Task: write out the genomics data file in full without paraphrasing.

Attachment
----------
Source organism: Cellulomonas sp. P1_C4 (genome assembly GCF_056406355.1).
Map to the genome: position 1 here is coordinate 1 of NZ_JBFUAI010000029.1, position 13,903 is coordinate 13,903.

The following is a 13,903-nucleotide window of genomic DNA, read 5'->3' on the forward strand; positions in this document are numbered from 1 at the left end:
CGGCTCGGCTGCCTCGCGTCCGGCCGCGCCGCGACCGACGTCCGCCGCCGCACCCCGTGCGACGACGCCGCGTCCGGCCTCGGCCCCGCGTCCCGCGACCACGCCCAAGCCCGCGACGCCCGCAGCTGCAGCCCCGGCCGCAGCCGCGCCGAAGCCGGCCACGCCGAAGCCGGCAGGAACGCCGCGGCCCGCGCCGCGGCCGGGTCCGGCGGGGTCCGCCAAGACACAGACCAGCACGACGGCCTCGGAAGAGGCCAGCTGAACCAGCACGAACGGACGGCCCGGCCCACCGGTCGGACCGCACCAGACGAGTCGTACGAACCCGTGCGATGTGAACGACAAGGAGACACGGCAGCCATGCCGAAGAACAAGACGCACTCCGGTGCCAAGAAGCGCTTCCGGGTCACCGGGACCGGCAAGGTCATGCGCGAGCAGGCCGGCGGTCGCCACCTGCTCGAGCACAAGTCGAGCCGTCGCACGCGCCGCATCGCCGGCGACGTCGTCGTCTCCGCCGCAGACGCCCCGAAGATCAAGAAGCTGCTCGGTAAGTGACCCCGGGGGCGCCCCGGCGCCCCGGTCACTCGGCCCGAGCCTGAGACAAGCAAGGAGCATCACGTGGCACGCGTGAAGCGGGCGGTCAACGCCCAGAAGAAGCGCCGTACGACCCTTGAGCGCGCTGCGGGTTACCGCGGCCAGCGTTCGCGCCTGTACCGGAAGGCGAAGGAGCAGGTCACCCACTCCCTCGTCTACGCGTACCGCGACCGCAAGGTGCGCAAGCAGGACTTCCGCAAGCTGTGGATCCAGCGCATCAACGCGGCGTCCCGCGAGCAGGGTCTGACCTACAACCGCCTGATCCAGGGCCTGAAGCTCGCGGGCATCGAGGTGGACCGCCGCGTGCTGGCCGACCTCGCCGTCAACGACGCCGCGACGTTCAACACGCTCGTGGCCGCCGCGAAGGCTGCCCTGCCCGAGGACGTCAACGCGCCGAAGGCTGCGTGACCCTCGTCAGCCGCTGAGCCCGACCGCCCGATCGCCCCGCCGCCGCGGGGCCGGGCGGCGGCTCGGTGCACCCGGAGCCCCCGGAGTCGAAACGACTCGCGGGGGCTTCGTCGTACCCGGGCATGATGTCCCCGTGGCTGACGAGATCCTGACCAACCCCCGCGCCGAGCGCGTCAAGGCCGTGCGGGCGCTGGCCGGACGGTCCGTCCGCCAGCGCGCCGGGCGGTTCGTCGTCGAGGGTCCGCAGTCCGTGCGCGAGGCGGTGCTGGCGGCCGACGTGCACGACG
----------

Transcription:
Source organism: Cellulomonas sp. P1_C4 (genome assembly GCF_056406355.1).
Map to the genome: position 1 here is coordinate 1 of NZ_JBFUAI010000029.1, position 13,903 is coordinate 13,903.

The following is a 13,903-nucleotide window of genomic DNA, read 5'->3' on the forward strand; positions in this document are numbered from 1 at the left end:
CGGCTCGGCTGCCTCGCGTCCGGCCGCGCCGCGACCGACGTCCGCCGCCGCACCCCGTGCGACGACGCCGCGTCCGGCCTCGGCCCCGCGTCCCGCGACCACGCCCAAGCCCGCGACGCCCGCAGCTGCAGCCCCGGCCGCAGCCGCGCCGAAGCCGGCCACGCCGAAGCCGGCAGGAACGCCGCGGCCCGCGCCGCGGCCGGGTCCGGCGGGGTCCGCCAAGACACAGACCAGCACGACGGCCTCGGAAGAGGCCAGCTGAACCAGCACGAACGGACGGCCCGGCCCACCGGTCGGACCGCACCAGACGAGTCGTACGAACCCGTGCGATGTGAACGACAAGGAGACACGGCAGCCATGCCGAAGAACAAGACGCACTCCGGTGCCAAGAAGCGCTTCCGGGTCACCGGGACCGGCAAGGTCATGCGCGAGCAGGCCGGCGGTCGCCACCTGCTCGAGCACAAGTCGAGCCGTCGCACGCGCCGCATCGCCGGCGACGTCGTCGTCTCCGCCGCAGACGCCCCGAAGATCAAGAAGCTGCTCGGTAAGTGACCCCGGGGGCGCCCCGGCGCCCCGGTCACTCGGCCCGAGCCTGAGACAAGCAAGGAGCATCACGTGGCACGCGTGAAGCGGGCGGTCAACGCCCAGAAGAAGCGCCGTACGACCCTTGAGCGCGCTGCGGGTTACCGCGGCCAGCGTTCGCGCCTGTACCGGAAGGCGAAGGAGCAGGTCACCCACTCCCTCGTCTACGCGTACCGCGACCGCAAGGTGCGCAAGCAGGACTTCCGCAAGCTGTGGATCCAGCGCATCAACGCGGCGTCCCGCGAGCAGGGTCTGACCTACAACCGCCTGATCCAGGGCCTGAAGCTCGCGGGCATCGAGGTGGACCGCCGCGTGCTGGCCGACCTCGCCGTCAACGACGCCGCGACGTTCAACACGCTCGTGGCCGCCGCGAAGGCTGCCCTGCCCGAGGACGTCAACGCGCCGAAGGCTGCGTGACCCTCGTCAGCCGCTGAGCCCGACCGCCCGATCGCCCCGCCGCCGCGGGGCCGGGCGGCGGCTCGGTGCACCCGGAGCCCCCGGAGTCGAAACGACTCGCGGGGGCTTCGTCGTACCCGGGCATGATGTCCCCGTGGCTGACGAGATCCTGACCAACCCCCGCGCCGAGCGCGTCAAGGCCGTGCGGGCGCTGGCCGGACGGTCCGTCCGCCAGCGCGCCGGGCGGTTCGTCGTCGAGGGTCCGCAGTCCGTGCGCGAGGCGGTGCTGGCGGCCGACGTGCACGACG